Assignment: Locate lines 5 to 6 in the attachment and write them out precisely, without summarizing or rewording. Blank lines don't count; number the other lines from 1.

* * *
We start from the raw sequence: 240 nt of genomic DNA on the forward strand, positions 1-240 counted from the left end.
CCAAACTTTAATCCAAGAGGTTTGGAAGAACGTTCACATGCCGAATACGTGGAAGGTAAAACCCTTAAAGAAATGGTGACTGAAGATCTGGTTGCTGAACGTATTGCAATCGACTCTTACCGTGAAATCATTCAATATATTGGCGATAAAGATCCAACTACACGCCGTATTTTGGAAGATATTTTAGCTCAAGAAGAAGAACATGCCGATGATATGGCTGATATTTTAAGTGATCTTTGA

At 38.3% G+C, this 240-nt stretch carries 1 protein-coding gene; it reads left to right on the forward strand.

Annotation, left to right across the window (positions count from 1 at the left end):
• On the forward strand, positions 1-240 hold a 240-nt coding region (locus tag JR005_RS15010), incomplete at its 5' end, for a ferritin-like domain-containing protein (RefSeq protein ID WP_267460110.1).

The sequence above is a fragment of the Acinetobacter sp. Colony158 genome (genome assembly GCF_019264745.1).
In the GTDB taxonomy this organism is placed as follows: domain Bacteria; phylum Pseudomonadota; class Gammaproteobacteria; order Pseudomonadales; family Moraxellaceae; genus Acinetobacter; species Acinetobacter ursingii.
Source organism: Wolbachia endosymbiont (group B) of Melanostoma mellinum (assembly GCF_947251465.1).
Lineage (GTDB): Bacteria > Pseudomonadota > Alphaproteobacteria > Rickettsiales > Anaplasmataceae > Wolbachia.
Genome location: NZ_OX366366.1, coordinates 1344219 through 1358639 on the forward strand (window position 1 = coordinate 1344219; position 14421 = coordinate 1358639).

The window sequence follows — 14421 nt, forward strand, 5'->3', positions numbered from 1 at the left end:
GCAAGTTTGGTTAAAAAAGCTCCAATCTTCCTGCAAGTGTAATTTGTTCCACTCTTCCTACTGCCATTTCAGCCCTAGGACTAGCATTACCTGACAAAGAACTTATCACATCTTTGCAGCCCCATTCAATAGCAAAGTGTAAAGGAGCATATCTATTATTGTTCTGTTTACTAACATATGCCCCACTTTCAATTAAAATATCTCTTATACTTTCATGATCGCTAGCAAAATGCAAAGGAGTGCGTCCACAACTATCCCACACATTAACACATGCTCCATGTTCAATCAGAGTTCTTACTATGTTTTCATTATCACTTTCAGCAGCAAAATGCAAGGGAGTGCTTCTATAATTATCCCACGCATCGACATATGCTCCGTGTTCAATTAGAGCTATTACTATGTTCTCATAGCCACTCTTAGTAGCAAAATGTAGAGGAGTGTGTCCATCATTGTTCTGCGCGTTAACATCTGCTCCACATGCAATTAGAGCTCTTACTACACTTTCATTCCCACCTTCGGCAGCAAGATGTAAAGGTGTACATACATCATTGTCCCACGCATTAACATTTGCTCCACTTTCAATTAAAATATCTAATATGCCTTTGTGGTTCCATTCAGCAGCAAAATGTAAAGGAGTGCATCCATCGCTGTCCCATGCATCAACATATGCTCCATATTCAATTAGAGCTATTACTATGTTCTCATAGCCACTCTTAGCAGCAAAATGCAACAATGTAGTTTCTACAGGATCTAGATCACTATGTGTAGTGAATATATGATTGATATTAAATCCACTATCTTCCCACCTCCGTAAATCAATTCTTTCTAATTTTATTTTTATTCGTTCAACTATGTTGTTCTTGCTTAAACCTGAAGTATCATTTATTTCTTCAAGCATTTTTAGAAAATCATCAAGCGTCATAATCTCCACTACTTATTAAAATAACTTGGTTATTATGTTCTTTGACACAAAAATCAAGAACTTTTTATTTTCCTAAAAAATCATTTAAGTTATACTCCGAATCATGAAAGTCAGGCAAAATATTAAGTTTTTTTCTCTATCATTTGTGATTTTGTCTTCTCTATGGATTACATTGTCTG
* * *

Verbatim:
• On the forward strand, positions 1-240 hold a 240-nt coding region (locus tag JR005_RS15010), incomplete at its 5' end, for a ferritin-like domain-containing protein (RefSeq protein ID WP_267460110.1).

The sequence above is a fragment of the Acinetobacter sp. Colony158 genome (genome assembly GCF_019264745.1).